How many times have we felt that the food from a restaurant looks delicious? Or met someone new and they looked younger than they actually were? It’s such a natural thought that we don’t think twice when we form the sentence.
Now, how do we say that in Japanese? In our Season 2 Episode 4 of our Nihongo Master Podcast, we took a look at how to express that something looks or seems like something, as part of our language series Study Saturday.
Just like how we can express one thought in more than a few ways in English, it’s the same in Japanese. In that episode, We ran through the various “it looks like” grammar with its usage, and practiced the new grammar a with a few role-playing scenarios.
This article will be a summary of what we discussed in the podcast episode. While we’ll highlight the grammar points and summarized the vocabulary words we used, the example situations and scenarios are excluded from this post. You’ve got to tune it to the full episode to know more!
1. ~sou (〜そう)
The first grammar point we looked at is “~sou” (〜そう). We started off with the most basic one. When you have something new happening before you, you would already have a judgement in mind: “it looks delicious” for food, “it looks beautiful” for the dress, and “it looks like it’s going to rain” for the weather.
If you’re guessing an outcome, you can use the grammar point ~sou and attach it at the end of the sentence. If the end of the sentence is an i-adjective, you take out the い at the end and add the そう. For example:
“The food looks delicious.”
If it’s a na-adjective, take out the な and replace it with そう:
“The dress looks beautiful.”
If it’s the negative form, change it to the negative form first before switching the い out for さ before adding the grammar point:
“The food doesn’t look delicious.”
“The dress doesn’t look beautiful.”
You’re thinking, how do we use it for verbs then? All we got to do is take any verb’s stem form and then add the grammar point:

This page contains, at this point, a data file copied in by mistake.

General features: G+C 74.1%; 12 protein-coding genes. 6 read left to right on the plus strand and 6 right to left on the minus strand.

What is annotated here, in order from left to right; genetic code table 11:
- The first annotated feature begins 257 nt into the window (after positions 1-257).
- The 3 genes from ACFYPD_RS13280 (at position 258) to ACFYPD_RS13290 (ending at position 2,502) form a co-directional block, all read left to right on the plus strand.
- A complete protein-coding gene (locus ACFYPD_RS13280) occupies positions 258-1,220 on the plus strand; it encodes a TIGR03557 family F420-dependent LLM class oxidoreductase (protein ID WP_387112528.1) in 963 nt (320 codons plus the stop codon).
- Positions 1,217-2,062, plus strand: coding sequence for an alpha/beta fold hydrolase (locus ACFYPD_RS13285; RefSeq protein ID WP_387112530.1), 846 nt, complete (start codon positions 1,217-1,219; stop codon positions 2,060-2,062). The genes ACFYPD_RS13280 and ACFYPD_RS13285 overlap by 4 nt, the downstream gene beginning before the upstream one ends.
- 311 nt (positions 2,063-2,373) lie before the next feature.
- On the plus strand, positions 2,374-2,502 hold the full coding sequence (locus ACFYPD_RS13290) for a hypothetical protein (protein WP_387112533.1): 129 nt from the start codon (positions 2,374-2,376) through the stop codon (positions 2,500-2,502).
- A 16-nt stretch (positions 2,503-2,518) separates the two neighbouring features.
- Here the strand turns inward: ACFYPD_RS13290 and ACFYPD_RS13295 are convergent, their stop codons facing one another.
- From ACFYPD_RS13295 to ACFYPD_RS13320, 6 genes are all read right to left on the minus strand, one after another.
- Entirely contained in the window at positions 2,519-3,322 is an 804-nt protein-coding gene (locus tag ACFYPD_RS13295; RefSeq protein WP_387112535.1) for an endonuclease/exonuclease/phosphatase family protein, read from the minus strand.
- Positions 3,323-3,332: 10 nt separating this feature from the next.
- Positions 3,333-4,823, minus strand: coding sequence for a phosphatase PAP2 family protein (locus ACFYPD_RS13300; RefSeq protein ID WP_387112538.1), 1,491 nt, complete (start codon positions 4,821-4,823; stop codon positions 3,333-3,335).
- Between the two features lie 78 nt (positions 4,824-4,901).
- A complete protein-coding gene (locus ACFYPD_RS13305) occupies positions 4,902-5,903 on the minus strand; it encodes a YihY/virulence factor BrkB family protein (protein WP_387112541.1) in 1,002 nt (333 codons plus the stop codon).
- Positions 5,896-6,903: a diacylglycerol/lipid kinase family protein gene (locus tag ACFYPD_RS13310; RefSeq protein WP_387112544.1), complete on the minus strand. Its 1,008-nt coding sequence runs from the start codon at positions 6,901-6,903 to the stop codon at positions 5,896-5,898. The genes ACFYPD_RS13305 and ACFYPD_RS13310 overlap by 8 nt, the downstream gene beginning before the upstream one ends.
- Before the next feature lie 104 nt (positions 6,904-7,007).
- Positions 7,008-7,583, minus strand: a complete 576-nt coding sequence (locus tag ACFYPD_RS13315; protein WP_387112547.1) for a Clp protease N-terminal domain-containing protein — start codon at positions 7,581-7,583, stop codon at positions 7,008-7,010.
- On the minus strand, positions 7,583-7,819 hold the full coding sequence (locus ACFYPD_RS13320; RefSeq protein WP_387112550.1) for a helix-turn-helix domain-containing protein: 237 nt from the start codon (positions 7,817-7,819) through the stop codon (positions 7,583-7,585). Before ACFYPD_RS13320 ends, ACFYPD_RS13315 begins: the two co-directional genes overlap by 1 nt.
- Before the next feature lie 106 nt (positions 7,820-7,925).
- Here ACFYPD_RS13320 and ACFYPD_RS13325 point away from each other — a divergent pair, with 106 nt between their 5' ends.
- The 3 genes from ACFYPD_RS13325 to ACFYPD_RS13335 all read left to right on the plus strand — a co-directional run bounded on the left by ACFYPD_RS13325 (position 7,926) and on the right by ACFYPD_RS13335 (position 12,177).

“It looks like it’s going to rain.”
2. ~mitai (〜みたい)
The previous grammar point doesn’t attach to nouns, however. But there’s another grammar point to use in place of it, and that’s ~mitai (〜みたい):
“Looks like a student.”
This grammar point can not only be used with nouns but also verbs and adjectives as well — no changes to any of their root forms whatsoever:
“It looks like it’s going to rain.”
There is a difference in nuance with mitai, however. Sou is just a guess of outcome, whereas mitai is basically saying, “it looks like that, but it’s actually not.” So “ame ga furisou” is saying that you’re guessing it’s going to rain, whereas “ame ga furu mitai” says that it looks like it might rain, but it’s not going to.
3. ~you da (〜ようだ)
Remember the sentence “gakusei mitai”? It implies that he looks like a student but is actually not. We can sometimes switch out mitai with ~you da (ようだ), Now, with this grammar point, it’s stating matter-of-factly what it looks like.
“It looks like he’s a student.” (Rather than “he looks like a student”.)
We add the particle の for nouns and na-adjectives only; i-adjectives and verbs remain as it is.
4. ~ppoi (〜っぽい)
“It looks like” can also be figurative. Say you want to describe your friend as childish. In Japanese, it translates to “looks like a child” or “childlike”. The grammar we use for it is ~ppoi (〜っぽい):
5. ~rashii (〜らしい)
The previous grammar point is interchangeable with another grammar point: ~rashii (らしい)…most of the time.
If you switch the ~ppoi with ~rashii for kodomo to make 子供らしい, it’s a whole different meaning — kodomoppoi implies that one is similar or acts like a child (and can refer to someone who is not actually a kid), whereas kodomorashii has to always talk about a child, and that he has the characteristics of a child — lively, active and all.
Here’s another example:
“He looks like an adult, but he may not be.”
Otonappoi (大人っぽい) implies that someone who looks or acts like an adult.
“He looks like an adult because of the characteristics.”
Otonarashii (大人らしい) is someone who has the characteristics of an adult — grown-up and matured.
In our podcast episode, we had roleplaying scenarios in Japanese, so we introduced a lot of new words. Here’s a recap of them:
Oishii (美味しい) — delicious
Wanpisu (ワンピス) — dress, you can also use the katakana form doresu, but that refers to fancy dresses
Kireina (綺麗な) — beautiful
Furu (降る) — to pour
Kodomo (子供) — child
Otona (大人) — adult
Genki (元気) — happy
Niatteru (似合ってる) — to suit (an outfit)
Ureshii (嬉しい) — happy
Kutsu (くつ) — shoes
Haku (はく) — to put on
Onaka ga ippai (お腹がいっぱい) — to be full (not hungry)
Tsukuru (作る) — to make
Umai (うまい) — delicious
Tsukiau (付き合う) — to go out with
Wareru (割れる) — to break (it can also be used to mean, to break up with someone)
Shokuji (食事) — meal
Joudan (冗談) — joke
Let’s list what we have just looked at:
~sou is used for guessing an outcome, usually based on what you personally think ~mitai is used to say it looks like something, but usually isn’t
~you da is saying it looks like something based on the situation
~ppoi is used to say it’s kind of like something
~rashii is used to refer to having the characteristics of something
Now you’re a pro at expressing your thoughts on how something looks in more than one way — five, to be exact! And as you can see, these grammar points can be used in various situations to pass judgements about everything under the sun!
Check out Nihongo Master Podcast Season 2 Episode 4 for the full episode to this grammar point, and tune in every Saturday for new episodes of our language series!